Incidents are the little things that happen in your life, minor irritants or blessings which don’t really hamper your day. At the end of the day you are the same; none the richer or wiser, and life...sweet mundane life, goes on.
Then there are the occurrences.
It could be anything, earth shattering perhaps, significant enough to derail the monotonous cycle of your daily existence.
But then I see occurrences like this, and it makes me question my pain and my suffering through the years and somehow I can’t help but balk at the sheer futility of it all.
“It began with the death of two children due to malaria and jaundice in September. An exorcist told the father of the children, Mahavir Baitha, that the two widows, Jeetan Devi and Dubhan Devi, were responsible for the deaths. In front of the son, the mother was tonsured, beaten, paraded and burnt.
Earthen pitchers were broken on the heads of the two widows.”
When I first glanced over this article, I couldn’t believe my eyes. It seemed almost funny in a twisted, macabre sort of way and I honestly felt like I was being ferried to the medieval ages. The excerpt above was from an article about witch hunting, and no, it wasn’t a historical report, it was about the here and now (Y.e.s, I said the here and now).
I am pretty sure that most of us have a rudimentary idea of what witch hunting is. Witch hunting, with respect to the burning times was essentially taking a person accused of practicing witchcraft to task. Of course, as any other religious hate crimes through the ages (including the present), the brunt of it was borne by the women.
Taking a woman accused of practicing witchcraft to task, essentially opened the door for a horrific variety of tortures including rape, mutilation- genital or otherwise, forced coprophagia or the eating of feces, urophagia or the drinking of urine (not necessarily human), pulling nails out, plucking teeth, inserting hooks in various parts of the body and suspending them, inserting metal rods into their orifices and finally death by burning or otherwise, if the ghastly tortures haven’t killed them already.*
While witch hunting has become a thing of the past in the western world, certain states in India still revel in this appalling practice. The folks in the rural areas of Jharkhand, Andhra Pradesh (specifically the Telengana district), Tripura, Assam, Orissa and Bihar still hold on to a ludicrous fear of alleged witches or ‘Dains’. What irks me more is the vice like hold the Ojhas or witch doctors have over the villagers psyche. Their word is pretty much the law and whatever they say is usually carried out without question.
But the actual problem is far more deep seated than oh-look-‘witch’-lets-mutilate-her-and-kill-her-because-we-have-nothing-better-
to-do-and-we-are-ignorant-people. The basic modus operandi is this: most of the time if not all the time, the Ojha’s palms are greased for branding a woman a witch. The reasons could often be disputes over land, jealous relatives, revenge for refusing a man’s advances or just a shoddy excuse to inflict violence on the woman (sexual, mostly). But a woman can also be used as a scapegoat for problems plaguing the village like sickness, famine, a failed harvest, a corrupt, sexist panchayat (surprise, surprise) and on and on. And god forbid if a woman dabbles in politics or actually tries to stand up for her rights. She might as well prepare a noose and stick a board on her forehead proclaiming herself a witch. The blind faith in the Ojhas and the foolhardy belief in the existence of ‘moste evile witch craft’ have made these villagers indulge in inflicting appalling levels of abuse on women seamlessly and I am positive that it has made them immune to base emotions. Various cases of men killing their own wives or mothers or get this, their pre-teen and/or teenage daughters in the name of banishing sorcery are quite common.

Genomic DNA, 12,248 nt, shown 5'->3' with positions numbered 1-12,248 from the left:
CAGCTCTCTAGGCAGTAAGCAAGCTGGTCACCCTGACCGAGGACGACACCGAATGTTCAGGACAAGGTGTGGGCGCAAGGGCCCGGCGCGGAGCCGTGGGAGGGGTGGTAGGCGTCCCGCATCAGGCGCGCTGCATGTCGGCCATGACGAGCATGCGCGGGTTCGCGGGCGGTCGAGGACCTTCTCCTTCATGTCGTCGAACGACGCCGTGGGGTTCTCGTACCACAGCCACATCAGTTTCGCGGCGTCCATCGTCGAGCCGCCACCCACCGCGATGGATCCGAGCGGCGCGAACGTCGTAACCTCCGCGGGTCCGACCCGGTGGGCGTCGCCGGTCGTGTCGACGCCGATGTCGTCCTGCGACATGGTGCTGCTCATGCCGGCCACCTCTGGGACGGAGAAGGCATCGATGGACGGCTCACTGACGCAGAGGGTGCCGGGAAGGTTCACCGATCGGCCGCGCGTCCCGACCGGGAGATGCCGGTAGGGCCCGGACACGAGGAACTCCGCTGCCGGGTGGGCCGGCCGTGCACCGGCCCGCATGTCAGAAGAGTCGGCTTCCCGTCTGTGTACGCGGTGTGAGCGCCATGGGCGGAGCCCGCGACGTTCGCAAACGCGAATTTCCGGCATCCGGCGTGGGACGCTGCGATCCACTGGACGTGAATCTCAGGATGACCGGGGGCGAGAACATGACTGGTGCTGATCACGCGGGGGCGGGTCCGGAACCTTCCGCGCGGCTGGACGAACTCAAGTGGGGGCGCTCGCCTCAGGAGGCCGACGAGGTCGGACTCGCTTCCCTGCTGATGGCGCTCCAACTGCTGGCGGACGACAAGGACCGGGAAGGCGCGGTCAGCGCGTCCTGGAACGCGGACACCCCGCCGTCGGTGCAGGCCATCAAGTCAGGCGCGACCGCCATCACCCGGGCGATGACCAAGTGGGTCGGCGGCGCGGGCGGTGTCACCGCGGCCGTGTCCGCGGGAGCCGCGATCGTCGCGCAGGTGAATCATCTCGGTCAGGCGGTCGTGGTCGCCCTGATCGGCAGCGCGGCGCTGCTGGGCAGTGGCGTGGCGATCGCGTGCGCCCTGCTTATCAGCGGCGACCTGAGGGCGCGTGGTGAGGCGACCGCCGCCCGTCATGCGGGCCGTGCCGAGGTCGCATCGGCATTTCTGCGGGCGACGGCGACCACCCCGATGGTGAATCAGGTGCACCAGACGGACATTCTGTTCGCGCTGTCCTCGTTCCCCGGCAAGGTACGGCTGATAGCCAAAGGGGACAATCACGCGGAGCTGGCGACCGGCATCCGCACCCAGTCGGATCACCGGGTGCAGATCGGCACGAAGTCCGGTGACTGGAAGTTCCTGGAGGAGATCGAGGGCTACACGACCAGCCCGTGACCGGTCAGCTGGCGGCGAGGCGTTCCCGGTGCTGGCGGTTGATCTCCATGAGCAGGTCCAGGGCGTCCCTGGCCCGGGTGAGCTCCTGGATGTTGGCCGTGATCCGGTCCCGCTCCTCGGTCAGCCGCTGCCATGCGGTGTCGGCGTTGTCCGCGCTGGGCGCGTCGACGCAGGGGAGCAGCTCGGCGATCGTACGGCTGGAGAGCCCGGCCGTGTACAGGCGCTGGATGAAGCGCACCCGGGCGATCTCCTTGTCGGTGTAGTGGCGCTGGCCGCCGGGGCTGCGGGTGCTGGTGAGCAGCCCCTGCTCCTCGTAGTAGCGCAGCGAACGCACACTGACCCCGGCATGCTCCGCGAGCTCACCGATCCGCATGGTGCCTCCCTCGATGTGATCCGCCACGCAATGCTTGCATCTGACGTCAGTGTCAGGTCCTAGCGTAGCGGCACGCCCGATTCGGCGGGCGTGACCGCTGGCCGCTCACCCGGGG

These instances lead me to wonder if our society jumps at any given half baked opportunity to oppress women by whichever means possible. Strike that, I am almost convinced that that is the case. Economic disparities and social prejudices play such a vital part in perpetuating this mindless cycle of gory violence, sodomy and murder. It almost seems as if there are different factors working together to ensure that these poverty stricken (dalit, in most cases), lower caste women are kept at the pits of the society including the apathetic government officials laboring hand in glove with the village heads and the general unwillingness of the village community to report such cases. To dismiss these occurrences as villagers ‘coping’ with superstition is not only horrifically callous, it’s just plain cruel.
And here are some numbers for the cynic in you:
In the last 15 years, almost 2800 women were slaughtered in the name of witch craft.
700 of those 2800 women were murdered between 2004 and 2005.
Let’s face it. Just because we don’t perceive or see or feel certain things in our lives, that doesn’t mean that they don’t happen or exist.
And on a parting note, I insist on/ compel/ urge/ insert suitable synonym here you to read this and this and this.
* all the grotesque tortures I have listed are carried out even today, often on a far worse scale than what I have described.